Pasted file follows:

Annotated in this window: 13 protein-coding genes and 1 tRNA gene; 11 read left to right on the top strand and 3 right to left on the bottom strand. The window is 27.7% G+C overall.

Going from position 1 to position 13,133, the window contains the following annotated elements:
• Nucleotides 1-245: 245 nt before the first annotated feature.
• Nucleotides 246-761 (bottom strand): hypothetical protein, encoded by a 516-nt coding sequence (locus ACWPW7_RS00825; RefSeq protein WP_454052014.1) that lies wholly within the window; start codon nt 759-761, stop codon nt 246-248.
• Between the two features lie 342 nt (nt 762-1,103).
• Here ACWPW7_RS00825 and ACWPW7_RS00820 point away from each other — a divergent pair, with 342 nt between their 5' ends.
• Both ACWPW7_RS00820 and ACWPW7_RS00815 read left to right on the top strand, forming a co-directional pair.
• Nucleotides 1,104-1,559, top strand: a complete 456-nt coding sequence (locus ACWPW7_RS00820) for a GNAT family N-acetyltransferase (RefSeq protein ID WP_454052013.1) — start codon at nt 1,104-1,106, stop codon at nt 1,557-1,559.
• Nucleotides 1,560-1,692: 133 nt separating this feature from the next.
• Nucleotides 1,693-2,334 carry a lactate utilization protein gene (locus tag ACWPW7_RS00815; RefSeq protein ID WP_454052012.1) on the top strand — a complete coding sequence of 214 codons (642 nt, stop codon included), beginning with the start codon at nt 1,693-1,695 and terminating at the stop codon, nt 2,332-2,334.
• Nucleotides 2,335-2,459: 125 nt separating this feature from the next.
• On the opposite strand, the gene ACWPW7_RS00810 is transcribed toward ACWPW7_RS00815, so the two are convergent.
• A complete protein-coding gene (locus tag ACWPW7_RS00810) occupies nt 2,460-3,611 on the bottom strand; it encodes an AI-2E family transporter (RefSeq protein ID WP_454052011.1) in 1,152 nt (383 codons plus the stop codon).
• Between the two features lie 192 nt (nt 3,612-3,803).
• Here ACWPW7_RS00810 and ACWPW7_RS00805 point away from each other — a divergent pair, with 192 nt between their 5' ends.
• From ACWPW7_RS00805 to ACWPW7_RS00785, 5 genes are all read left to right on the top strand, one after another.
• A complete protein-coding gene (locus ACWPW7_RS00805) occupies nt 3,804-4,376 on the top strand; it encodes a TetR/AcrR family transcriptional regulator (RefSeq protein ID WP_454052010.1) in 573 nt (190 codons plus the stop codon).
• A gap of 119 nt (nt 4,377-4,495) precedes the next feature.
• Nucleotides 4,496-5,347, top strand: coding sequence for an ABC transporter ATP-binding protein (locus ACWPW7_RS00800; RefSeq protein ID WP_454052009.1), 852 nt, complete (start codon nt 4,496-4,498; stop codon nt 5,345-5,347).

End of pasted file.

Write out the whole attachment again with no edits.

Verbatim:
Annotated in this window: 13 protein-coding genes and 1 tRNA gene; 11 read left to right on the top strand and 3 right to left on the bottom strand. The window is 27.7% G+C overall.

Going from position 1 to position 13,133, the window contains the following annotated elements:
• Nucleotides 1-245: 245 nt before the first annotated feature.
• Nucleotides 246-761 (bottom strand): hypothetical protein, encoded by a 516-nt coding sequence (locus ACWPW7_RS00825; RefSeq protein WP_454052014.1) that lies wholly within the window; start codon nt 759-761, stop codon nt 246-248.
• Between the two features lie 342 nt (nt 762-1,103).
• Here ACWPW7_RS00825 and ACWPW7_RS00820 point away from each other — a divergent pair, with 342 nt between their 5' ends.
• Both ACWPW7_RS00820 and ACWPW7_RS00815 read left to right on the top strand, forming a co-directional pair.
• Nucleotides 1,104-1,559, top strand: a complete 456-nt coding sequence (locus ACWPW7_RS00820) for a GNAT family N-acetyltransferase (RefSeq protein ID WP_454052013.1) — start codon at nt 1,104-1,106, stop codon at nt 1,557-1,559.
• Nucleotides 1,560-1,692: 133 nt separating this feature from the next.
• Nucleotides 1,693-2,334 carry a lactate utilization protein gene (locus tag ACWPW7_RS00815; RefSeq protein ID WP_454052012.1) on the top strand — a complete coding sequence of 214 codons (642 nt, stop codon included), beginning with the start codon at nt 1,693-1,695 and terminating at the stop codon, nt 2,332-2,334.
• Nucleotides 2,335-2,459: 125 nt separating this feature from the next.
• On the opposite strand, the gene ACWPW7_RS00810 is transcribed toward ACWPW7_RS00815, so the two are convergent.
• A complete protein-coding gene (locus tag ACWPW7_RS00810) occupies nt 2,460-3,611 on the bottom strand; it encodes an AI-2E family transporter (RefSeq protein ID WP_454052011.1) in 1,152 nt (383 codons plus the stop codon).
• Between the two features lie 192 nt (nt 3,612-3,803).
• Here ACWPW7_RS00810 and ACWPW7_RS00805 point away from each other — a divergent pair, with 192 nt between their 5' ends.
• From ACWPW7_RS00805 to ACWPW7_RS00785, 5 genes are all read left to right on the top strand, one after another.
• A complete protein-coding gene (locus ACWPW7_RS00805) occupies nt 3,804-4,376 on the top strand; it encodes a TetR/AcrR family transcriptional regulator (RefSeq protein ID WP_454052010.1) in 573 nt (190 codons plus the stop codon).
• A gap of 119 nt (nt 4,377-4,495) precedes the next feature.
• Nucleotides 4,496-5,347, top strand: coding sequence for an ABC transporter ATP-binding protein (locus ACWPW7_RS00800; RefSeq protein ID WP_454052009.1), 852 nt, complete (start codon nt 4,496-4,498; stop codon nt 5,345-5,347).